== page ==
fied the position of the small-businessman in
this country.
Monroe, who with a $30,000 a year income,
styles himself as unsuccessful, stated in a
Senate Committee hearing that "the small
businessman who has no political pull hasn't
even a ghost of a chance of getting a war
T A TIME when our armed forces are in vital
need of arms and equipment the only way
to obtain a contract in Washington is to pay and
pay plenty, for the privilege of getting to see
government officials.
It is about time the President acted to see
what war contracts are distributed on a fair
The Republicans, of all people, should be the
first to introduce legislation to protect America
from this "bureaucratic" outrage against the
backbone of the capitalistic system, the small
Where are -the staunch defenders of the free
enterprise now?
- Ed Podliashuk
GOP Continues Stand
On Isolationism Issue
THE Republicans are again muffing a chance
to get rid of their obnoxious "isolationist"
label. Down through the darkest years of Amer-
ican neglect of its important position in world
affairs characterized by the rejections of Ameri-
can membership in the League of Nations, the
rejection of membership in the World Court, the
enactment of the strongly isolationist Smoot-
Hawley Tariff by a Republican Congress and
many other such defeats on an international
scope there stands out only one hopeful sign.
That is the Trade Agreements Act.
This act has been called "a star in the dark
that shines in the eyes of every other nation
in the world as a symbol of American inten-
tions." Secretary Hull is fully aware of the
importance of this Act for American inter-
national policy. He has made the ex-
tension of the Act a "test case of future
American policy," and immediately ten Re-
publican members of the House Ways and
Means Committee assailed the reciprocal
agreements and also Hull's emphasis on the
renewal of the Act.
THE MINORITY REPORT concerning the
matter asked an inquiry with a view to work-
ing out a combined tariff and reciprocity policy
which "protects our country's vital interest, that
is truly flexible and that is geared to deal with
foreign trade upon a realistic basis along consti-
tutional lines."
" The one progressive step towards international
r'nnnovatin the nn <vmhn1 for the worll' faith

Non-Essential Production
Should Not Be Resumed
LATEST REPORT of undercover sabotage on
the home front is the current whispering
campaign in Washington for the resumption of
non-essential civilian production.
Utterly aside from the fact that such a cam-
paign can only end in defeat, its very existence
is a menace to an all-out war effort and to the
continued use of retooled plants for the pro-
duction of military and other needed supplies.
The people of America are willing to give up
everything except the bare essentials of con-
sumer comforts for the duration, as long as they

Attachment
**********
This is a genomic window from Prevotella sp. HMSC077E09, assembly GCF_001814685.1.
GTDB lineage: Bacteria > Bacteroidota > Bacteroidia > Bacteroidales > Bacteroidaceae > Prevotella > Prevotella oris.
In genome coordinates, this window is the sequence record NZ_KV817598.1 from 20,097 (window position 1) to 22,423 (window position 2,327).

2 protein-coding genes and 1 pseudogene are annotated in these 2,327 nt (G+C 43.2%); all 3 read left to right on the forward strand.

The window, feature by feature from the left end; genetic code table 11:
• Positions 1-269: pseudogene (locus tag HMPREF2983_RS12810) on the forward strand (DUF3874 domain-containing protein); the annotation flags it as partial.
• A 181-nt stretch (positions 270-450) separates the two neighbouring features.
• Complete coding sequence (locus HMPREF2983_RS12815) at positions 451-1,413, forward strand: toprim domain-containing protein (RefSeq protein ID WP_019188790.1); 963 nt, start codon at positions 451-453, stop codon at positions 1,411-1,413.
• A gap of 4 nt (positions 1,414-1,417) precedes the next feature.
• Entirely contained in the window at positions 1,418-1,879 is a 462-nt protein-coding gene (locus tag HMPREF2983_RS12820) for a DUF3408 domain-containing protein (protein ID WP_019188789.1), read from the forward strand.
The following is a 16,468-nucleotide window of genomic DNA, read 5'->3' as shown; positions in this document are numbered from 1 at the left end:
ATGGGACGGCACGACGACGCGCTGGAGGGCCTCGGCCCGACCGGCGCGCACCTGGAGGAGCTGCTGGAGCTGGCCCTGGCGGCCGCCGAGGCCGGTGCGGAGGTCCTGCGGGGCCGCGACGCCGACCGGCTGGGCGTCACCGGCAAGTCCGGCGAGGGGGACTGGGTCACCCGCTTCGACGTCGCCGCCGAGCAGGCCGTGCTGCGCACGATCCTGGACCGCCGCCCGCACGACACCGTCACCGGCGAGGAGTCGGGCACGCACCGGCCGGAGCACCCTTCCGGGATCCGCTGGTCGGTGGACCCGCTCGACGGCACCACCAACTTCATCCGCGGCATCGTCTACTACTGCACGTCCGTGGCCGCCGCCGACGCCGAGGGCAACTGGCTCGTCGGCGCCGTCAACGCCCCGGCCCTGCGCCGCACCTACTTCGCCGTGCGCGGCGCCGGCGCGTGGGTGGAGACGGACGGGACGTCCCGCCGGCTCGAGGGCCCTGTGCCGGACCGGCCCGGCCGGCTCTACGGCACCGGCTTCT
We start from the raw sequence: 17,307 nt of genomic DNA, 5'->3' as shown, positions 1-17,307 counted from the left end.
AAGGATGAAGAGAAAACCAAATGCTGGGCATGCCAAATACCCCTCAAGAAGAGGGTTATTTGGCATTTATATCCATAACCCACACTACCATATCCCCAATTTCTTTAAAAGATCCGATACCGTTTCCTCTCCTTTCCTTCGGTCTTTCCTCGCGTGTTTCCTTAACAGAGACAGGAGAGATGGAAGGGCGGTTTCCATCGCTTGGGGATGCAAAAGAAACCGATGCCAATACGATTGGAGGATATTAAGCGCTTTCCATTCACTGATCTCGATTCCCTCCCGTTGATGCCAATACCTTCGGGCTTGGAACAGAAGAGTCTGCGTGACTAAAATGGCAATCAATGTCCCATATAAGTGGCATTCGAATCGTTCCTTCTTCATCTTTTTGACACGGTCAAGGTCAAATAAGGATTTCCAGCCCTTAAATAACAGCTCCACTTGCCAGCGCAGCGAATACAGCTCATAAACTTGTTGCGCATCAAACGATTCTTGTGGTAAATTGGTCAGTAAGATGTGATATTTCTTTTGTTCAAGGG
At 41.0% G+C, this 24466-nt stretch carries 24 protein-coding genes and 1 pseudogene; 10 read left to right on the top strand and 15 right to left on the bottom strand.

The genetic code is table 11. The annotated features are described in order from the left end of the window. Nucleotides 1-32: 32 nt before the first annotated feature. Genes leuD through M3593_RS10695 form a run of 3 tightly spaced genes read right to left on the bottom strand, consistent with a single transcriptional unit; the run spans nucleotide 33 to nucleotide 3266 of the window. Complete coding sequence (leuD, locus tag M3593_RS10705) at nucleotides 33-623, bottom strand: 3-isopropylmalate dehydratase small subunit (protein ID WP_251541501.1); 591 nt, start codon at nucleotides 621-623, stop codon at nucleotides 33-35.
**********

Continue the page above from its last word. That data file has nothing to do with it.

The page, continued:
believe it necessary. However, once let the idea
become firmly implanted in the American mind
that the sacrifices they are making are not un-
necessary, and the war program which is just
now really getting under way will collapse en-
tirely against a stubborn wall of indifference and
RUMORS are spreading that the United States
is overproducing, that materials long ago
given up by civilians are being used in goods
which are not needed and are thus going to
waste in this country and on our battle fronts.
Such rumors are already on the way toward
making the Washington whispering campaign
emerge in a full-bodied shout for non-essential
civilian goods. All that is needed to put a real
dent in American effectiveness in fighting and
perhaps winning the war is such an occur-
BIG MANUFACTURERS who disliked retooling
originally are supporting this idea in an
effort to force another reconversion which will
allow them bigger profits in meeting currett
The net result of the situation can only be a
slackening of war production and a cessation of
civilian cooperation, if the whispering is not
stopped quickly and effectively. Hitlerite meth-
ods may be necessary if the sources of these
rumors have not enough intelligence and enough
desire to win the war quickly to stop them volun-
tarily. - Jane Farrant
Too Much Optimism
Now May Be Disastrous
ALLIED SOURCES in Washington and other
United Nations' capitols have heralded the
fall of Tunis and Bizerte as the beginning of the
end for Hitler and his Nazi hordes.
The supremacy of the once "invincible" Luft-
waffe has been broken, they say, and point to the
impending disaster for the Germans in the Cau-
casus as another indication of the growing weak-
ness of the Nazi war machine.
Prudent thinking would direct us to not so
optimistic conclusions from the present state
of the war. True, our armies have gained a
victory, but when it is placed into the overall
picture of global strategy, its enormity dimin-
for the African campaign to assume too
great an importance. Africa was intended to be
the prelude to something bigger. the invasion of
the continent, the only event upon which we can
place any hope of complete miilitary annihilation
f + P"mv

I'd Rather
Be Right
NEW YORK, May 12.- This is the talk you
hear in Republican circles: Thomas E. Dewey
might run in 1944, if President Roosevelt does
not. In fact, you couldn't throw a stick without
hitting a Republican who would be willing to run
if the President doesn't. But if the President
does run, Mr. Dewey will probably be content to
remain Governor of New York.
There is an important gimmick, or twist, how-
ever, to this equation.
If Mr. Roosevelt is very, very unpopular by
convention time next year, the Republican can-
didate could be Dewey, or a man like Bricker of
Ohio, who stands four-square against both iso-
lation and intervention. Mr. Bricker is sure the